On January 23, addressing members of the Political Council of the ruling Nur Otan party, Kazakhstan’s President Nursultan Nazarbayev announced several key personnel changes. Bakhitzhan Zhumagulov, the deputy chairman of the party, would be replaced by Adilbek Zhaksybekov, head of the presidential administration. Kairat Kelimbetov, former managing director of the state-controlled Kazyna Foundation, takes the helm of the presidential administration, while Zhumagulov becomes deputy speaker of parliament.
Such surprise reshuffles in the corridors of power are not rare in Astana, thanks to the constant behind-the-scenes intrigues and struggles for top positions in the ruling hierarchy. But this time the personnel changes appear to have a solid economic rationale. Despite the official rosy view of economic development, inflation is on the rise, and low-income families cannot afford staple food items. Apparently, Nazarbayev is pinning his hopes on Kelimbetov, who is reputed to be an expert on macroeconomics and who served as minister of economics and budget planning in 2002. Dolat Sultanov, director of the Kazakh Institute for Strategic Research, thinks that Kelimbetov’s ascent to the presidential administration, the second-most powerful post in the hierarchy, signals a policy shift away from political reform toward addressing economic problems (Liter, January 25).
Nazarbayev pointed out that currently 80% of economically active population is employed in the private sector. Thus this latest round of administrative reform is accompanied by schemes to get small- and medium-sized businesses involved in fighting poverty and improving living standards, a task the inefficient government is ill-prepared to handle. During his recent trip to the mining town of Zhezkazgan in Qaraghandy region, Nazarbayev explicitly stated that entrepreneurs should create jobs for the unemployed and increase wages as part of the social partnership program. He also promised a 1% reduction in the value-added tax.
Coal producing Qaraghandy region is one of Kazakhstan’s hotbeds of social tension. On January 11, just before Nazarbayev’s visit, seven miners were killed by a methane gas explosion and another 23 were buried alive in one of the coal mines owned by Lakshmi Mittal’s Arcelor Mittal Temirtau company. It was the second devastating mining accident since September 2006, when 41 miners were killed by a methane gas blast. Another 21 miners were killed in a similar accident in this region in 2004. Independent trade unions accuse the government of putting foreign investors ahead of worker safety. After the latest explosion, the public mood was inflamed when tax authorities reported that Arcelor Mittal Temirtau had evaded Kazakh taxes (Turkistan, January 17).
However, far more serious damage for Kazakhstan’s economy comes from the rampant corruption and mismanagement of public funds plaguing government offices. Nazarbayev, buoyed by Astana’s promised chairmanship of the OSCE in 2010, recently called on his Nur Otan party to be in the forefront of the fight against corruption (see EDM, January 22).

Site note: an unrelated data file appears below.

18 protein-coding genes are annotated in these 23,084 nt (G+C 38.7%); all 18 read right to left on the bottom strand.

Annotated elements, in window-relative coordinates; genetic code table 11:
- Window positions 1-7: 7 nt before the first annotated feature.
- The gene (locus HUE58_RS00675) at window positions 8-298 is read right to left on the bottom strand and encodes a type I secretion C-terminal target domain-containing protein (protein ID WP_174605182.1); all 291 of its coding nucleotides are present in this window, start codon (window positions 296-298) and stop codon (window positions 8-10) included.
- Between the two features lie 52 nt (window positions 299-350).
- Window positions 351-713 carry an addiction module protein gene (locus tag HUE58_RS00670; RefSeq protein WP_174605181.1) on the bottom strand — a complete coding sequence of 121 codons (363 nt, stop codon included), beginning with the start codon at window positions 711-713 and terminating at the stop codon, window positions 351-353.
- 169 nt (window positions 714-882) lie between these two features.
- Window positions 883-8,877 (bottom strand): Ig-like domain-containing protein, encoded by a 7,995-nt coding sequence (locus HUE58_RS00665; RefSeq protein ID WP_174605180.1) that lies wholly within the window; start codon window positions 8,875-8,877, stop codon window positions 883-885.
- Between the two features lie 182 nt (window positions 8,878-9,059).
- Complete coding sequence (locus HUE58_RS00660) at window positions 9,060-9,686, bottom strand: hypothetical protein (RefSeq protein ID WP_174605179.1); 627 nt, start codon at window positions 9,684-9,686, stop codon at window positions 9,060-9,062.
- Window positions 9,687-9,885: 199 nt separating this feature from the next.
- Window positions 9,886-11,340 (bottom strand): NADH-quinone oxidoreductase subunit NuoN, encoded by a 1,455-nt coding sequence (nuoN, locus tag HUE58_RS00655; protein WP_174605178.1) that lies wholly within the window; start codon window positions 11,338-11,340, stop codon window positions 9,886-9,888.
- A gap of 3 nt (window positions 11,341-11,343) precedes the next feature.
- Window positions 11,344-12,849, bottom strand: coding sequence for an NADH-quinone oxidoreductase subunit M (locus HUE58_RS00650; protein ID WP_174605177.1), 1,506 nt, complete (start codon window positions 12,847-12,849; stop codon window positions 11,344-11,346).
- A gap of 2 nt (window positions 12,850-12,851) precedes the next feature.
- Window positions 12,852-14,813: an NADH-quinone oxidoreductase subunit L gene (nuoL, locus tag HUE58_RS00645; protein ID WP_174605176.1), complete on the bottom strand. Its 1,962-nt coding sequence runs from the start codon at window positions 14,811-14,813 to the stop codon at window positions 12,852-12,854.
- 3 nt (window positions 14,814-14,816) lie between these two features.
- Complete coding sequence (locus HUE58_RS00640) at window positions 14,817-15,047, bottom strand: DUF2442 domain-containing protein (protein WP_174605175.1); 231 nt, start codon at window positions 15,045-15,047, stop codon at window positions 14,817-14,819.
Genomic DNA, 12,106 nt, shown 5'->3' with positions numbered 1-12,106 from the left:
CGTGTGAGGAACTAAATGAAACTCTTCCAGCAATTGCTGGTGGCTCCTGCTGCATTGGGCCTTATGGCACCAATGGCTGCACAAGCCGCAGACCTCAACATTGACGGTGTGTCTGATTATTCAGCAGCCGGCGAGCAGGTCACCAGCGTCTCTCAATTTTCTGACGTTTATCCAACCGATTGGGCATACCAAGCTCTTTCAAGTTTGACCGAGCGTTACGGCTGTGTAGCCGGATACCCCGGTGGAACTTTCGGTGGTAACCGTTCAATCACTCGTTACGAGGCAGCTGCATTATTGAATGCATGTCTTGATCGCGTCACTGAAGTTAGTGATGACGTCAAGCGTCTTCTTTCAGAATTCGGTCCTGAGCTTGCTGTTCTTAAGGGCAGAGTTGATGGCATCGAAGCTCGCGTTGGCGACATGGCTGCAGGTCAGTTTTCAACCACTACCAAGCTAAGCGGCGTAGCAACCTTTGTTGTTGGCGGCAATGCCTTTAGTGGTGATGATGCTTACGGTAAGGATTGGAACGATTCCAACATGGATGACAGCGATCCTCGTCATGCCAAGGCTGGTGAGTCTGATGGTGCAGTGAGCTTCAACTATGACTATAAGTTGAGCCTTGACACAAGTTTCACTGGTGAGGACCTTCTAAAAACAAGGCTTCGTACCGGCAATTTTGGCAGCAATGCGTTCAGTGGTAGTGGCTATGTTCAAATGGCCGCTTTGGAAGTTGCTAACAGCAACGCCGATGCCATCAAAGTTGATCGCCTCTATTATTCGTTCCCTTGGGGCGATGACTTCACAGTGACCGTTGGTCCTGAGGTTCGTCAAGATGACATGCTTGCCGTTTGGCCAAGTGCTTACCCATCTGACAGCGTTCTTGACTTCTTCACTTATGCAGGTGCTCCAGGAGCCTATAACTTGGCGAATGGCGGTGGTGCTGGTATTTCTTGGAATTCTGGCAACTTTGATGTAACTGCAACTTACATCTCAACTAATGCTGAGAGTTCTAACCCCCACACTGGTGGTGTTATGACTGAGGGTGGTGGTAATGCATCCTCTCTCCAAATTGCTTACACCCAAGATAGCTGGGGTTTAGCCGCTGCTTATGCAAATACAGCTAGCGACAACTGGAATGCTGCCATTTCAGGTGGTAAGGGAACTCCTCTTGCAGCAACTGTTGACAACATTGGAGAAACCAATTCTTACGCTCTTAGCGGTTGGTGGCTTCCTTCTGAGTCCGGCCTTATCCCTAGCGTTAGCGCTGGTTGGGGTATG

Ironically, nearly all of the corrupt top-level government officials are Nur Otan members, which turns the declared “all-out war” on corruption and bribery in government offices into a farce. Speaking at a government session on January 26 Nazarbayev cited numerous cases of flagrant lawlessness and financial impropriety pervading ministerial cabinets and governors’ offices. He said the most depressing setback in the widely trumpeted campaign against corruption is that law-enforcement bodies are too lenient toward bribe-taking officials. In 2006, for example, 692 officials were brought to trial on corruption charges, 99 police officers, 29 high-ranking customs officials, 28 officials from the justice department, 21 court bailiffs, four prosecutors, and three judges, but none of them was put behind bars. Nazarbayev said that most people do not trust law-enforcement bodies and appeal to media outlets and non-government organizations for justice. Much of the abuse occurs when local officials distribute housing and land.
Prosecutor General Rashid Tusupbekov has complained that court officials often obstruct corruption-related cases and leave influential officials unpunished. Last year the financial police seized 63.3 billion tenge ($527 million) circulated by shadow economy. This sum exceeds the amount of illegal money confiscated in 2006 by 25%. Corruption and mismanagement also thrive in the government-controlled energy sector. According to financial police, Buzachi Oil illegally extracted 33,000 tons of oil worth of 1.5 billion tenge ($12.5 million). Another leading gas company, KazTransGaz, is charged with embezzling 533 million tenge ($4.4 million) from public funds. Corruption has penetrated other spheres as well. Investigations by financial police have revealed that many students sent abroad to get higher education within the Bolashak (Future) government program actually had poor academic records and did not deserve government grants (Express-K, January 25).
Kazakhstan faces the formidable task of eradicating the deep-rooted corruption. As long as financial crimes thrive, Kazakhstan’s OSCE chairmanship, as well as the ratification of the UN convention on corruption, remains unrealistic. Sadly, Kazakhstan’s campaign against corruption is prompted not by a genuine desire to stamp out crime, but largely by outside political factors.